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Montevideo, May 29th 2024 - 17:17 UTC

 

 

HMS Scott, in four weeks, has record scanned an Atlantic Ocean area similar to that of Portugal

Saturday, August 20th 2022 - 07:50 UTC
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HMS Scott specializes in deep ocean survey work, with the emphasis currently on updating data, charts and the general understanding of the mid-Atlantic (Pic RN) HMS Scott specializes in deep ocean survey work, with the emphasis currently on updating data, charts and the general understanding of the mid-Atlantic (Pic RN)

The Royal Navy survey ship HMS Scott is on course to smash her record scanning the oceans after just the first four weeks of an epic 15-month deployment.

The unique Plymouth-based ship – the fifth largest vessel to fly the White Ensign – has hovered up data covering an area roughly the size of Portugal... or roughly a quarter of the ocean covered during her previous record-breaking patrol.

Scott specializes in deep ocean survey work – reaching parts other vessels cannot – with the emphasis currently on updating data, charts and the general understanding of the mid-Atlantic to assist Royal Navy and NATO operations.

And if surveying an area the size of Portugal in a month sounds (and is) impressive… it’s literally a drop in the (Atlantic) Ocean… a mere 20th of one per cent of the world’s second largest body of water… Or Scott would have to scan another 1,150-plus Portugals to finish the job.

Her crew aren’t that ambitious – but they do intend to break the record 400,000-plus kilometers of Atlantic covered during the 2021-22 survey season.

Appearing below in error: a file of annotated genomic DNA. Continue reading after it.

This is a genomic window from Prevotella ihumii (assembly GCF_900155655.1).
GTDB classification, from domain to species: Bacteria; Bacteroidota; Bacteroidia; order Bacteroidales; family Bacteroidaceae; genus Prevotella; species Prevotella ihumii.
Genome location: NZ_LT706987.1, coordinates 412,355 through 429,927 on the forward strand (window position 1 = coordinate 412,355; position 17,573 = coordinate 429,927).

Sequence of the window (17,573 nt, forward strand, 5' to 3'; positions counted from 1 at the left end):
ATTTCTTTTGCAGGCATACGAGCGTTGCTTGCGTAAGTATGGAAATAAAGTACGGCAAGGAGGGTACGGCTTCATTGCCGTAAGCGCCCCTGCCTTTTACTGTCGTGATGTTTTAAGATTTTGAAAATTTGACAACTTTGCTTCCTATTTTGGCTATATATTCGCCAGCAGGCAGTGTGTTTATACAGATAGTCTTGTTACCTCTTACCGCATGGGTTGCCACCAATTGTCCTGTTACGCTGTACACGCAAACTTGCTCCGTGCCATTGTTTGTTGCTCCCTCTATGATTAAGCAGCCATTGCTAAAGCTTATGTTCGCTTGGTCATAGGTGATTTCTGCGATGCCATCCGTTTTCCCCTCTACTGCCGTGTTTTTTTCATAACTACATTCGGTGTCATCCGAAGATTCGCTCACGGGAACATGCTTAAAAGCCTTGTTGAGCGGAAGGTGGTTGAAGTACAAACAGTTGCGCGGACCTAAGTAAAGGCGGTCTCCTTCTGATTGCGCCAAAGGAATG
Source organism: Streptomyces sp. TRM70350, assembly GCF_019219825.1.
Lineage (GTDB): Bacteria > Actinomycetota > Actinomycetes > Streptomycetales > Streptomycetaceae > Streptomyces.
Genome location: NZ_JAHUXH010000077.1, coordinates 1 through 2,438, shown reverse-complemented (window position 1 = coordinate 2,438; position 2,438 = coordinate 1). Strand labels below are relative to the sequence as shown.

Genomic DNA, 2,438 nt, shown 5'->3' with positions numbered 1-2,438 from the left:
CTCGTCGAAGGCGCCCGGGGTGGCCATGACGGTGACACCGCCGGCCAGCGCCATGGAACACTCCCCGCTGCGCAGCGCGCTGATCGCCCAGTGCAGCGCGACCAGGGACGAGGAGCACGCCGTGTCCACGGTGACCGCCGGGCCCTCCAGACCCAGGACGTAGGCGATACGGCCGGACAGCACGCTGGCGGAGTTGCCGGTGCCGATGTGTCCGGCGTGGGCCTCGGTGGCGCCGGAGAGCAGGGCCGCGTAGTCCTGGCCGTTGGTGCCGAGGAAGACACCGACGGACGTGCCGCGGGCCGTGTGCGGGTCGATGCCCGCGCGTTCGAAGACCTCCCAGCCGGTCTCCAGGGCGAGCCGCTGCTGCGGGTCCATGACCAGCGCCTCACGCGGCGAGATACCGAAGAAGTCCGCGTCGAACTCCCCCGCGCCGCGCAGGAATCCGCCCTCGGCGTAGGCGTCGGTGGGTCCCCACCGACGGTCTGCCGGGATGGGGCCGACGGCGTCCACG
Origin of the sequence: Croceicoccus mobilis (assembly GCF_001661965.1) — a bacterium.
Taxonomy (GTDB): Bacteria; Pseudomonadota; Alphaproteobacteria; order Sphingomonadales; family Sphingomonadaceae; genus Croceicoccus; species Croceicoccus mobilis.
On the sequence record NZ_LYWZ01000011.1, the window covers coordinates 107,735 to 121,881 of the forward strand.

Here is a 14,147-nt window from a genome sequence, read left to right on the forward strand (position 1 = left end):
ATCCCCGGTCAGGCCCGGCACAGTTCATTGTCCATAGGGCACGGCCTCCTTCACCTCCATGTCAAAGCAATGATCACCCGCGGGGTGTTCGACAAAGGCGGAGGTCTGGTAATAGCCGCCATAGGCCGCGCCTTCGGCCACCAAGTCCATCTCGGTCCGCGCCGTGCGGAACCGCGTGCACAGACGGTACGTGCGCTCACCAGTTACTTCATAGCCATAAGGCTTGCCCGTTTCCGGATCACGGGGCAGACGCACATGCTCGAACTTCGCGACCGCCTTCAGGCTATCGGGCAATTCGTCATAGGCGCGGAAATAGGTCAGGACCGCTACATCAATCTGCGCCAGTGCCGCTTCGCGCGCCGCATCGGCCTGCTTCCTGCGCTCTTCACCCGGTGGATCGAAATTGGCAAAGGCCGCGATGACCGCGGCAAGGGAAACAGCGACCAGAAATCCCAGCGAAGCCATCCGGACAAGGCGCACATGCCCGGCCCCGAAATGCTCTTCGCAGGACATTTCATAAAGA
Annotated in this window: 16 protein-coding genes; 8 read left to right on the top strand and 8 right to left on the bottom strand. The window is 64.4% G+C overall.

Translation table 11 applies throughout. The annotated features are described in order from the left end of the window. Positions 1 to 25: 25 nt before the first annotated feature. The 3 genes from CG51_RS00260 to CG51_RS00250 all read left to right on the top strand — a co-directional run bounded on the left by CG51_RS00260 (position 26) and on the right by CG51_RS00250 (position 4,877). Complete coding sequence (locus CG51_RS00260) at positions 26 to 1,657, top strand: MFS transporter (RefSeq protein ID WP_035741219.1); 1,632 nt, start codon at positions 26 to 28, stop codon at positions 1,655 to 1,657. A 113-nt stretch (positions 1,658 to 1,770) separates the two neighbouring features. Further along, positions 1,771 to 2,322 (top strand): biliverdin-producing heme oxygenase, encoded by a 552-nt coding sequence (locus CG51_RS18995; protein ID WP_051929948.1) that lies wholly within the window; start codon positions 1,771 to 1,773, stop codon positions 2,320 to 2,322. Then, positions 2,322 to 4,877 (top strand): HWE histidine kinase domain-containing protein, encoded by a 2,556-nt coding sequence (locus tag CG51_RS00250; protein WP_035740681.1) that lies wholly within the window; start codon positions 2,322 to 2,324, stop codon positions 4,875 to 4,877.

The ship underwent a £7.5 million revamp in Falmouth to prepare her for her mission, before she sailed in early July. She’s due to return to the UK in the autumn of 2023, although her crew rotate regularly to sustain the long-term operation. 

Alongside the surveying success of the first patrol, the ship’s company were kept busy training to deal with emergencies such as fires and floods on board, culminating in a demanding week of ship-led damage control exercises at the end of the patrol, ranging from minor incidents to major incidents involving multiple fires, floods and casualties. 

After four productive weeks at sea, the ship sailed into Santa Cruz, Tenerife, to swap crew. Scott was the first Royal Navy vessel in more than five years to visit the holiday island, receiving a warm welcome from both Spanish naval and local authorities.

Commanding Officer Commander Tom Harrison called in on the regional naval base commander, Capitan de Fragata D. Pablo Dodero Martinez, to thank our NATO allies for their hospitality. 

The ship also received £4,000 from the Royal Navy and Royal Marines Charity and Rebalancing Lives for teambuilding activities, including a day at Siam Park, Europe’s largest water park, for all aboard and while the engineering and logistics teams enjoyed trips to a go-karting track.

Commander Harrison added: “It’s been a very positive start to the deployment. My crew have really hit the ground running and are working diligently to overcome the many challenges of operating a ship at reach. If we can continue in the same manner, this will be another record breaking effort.” 

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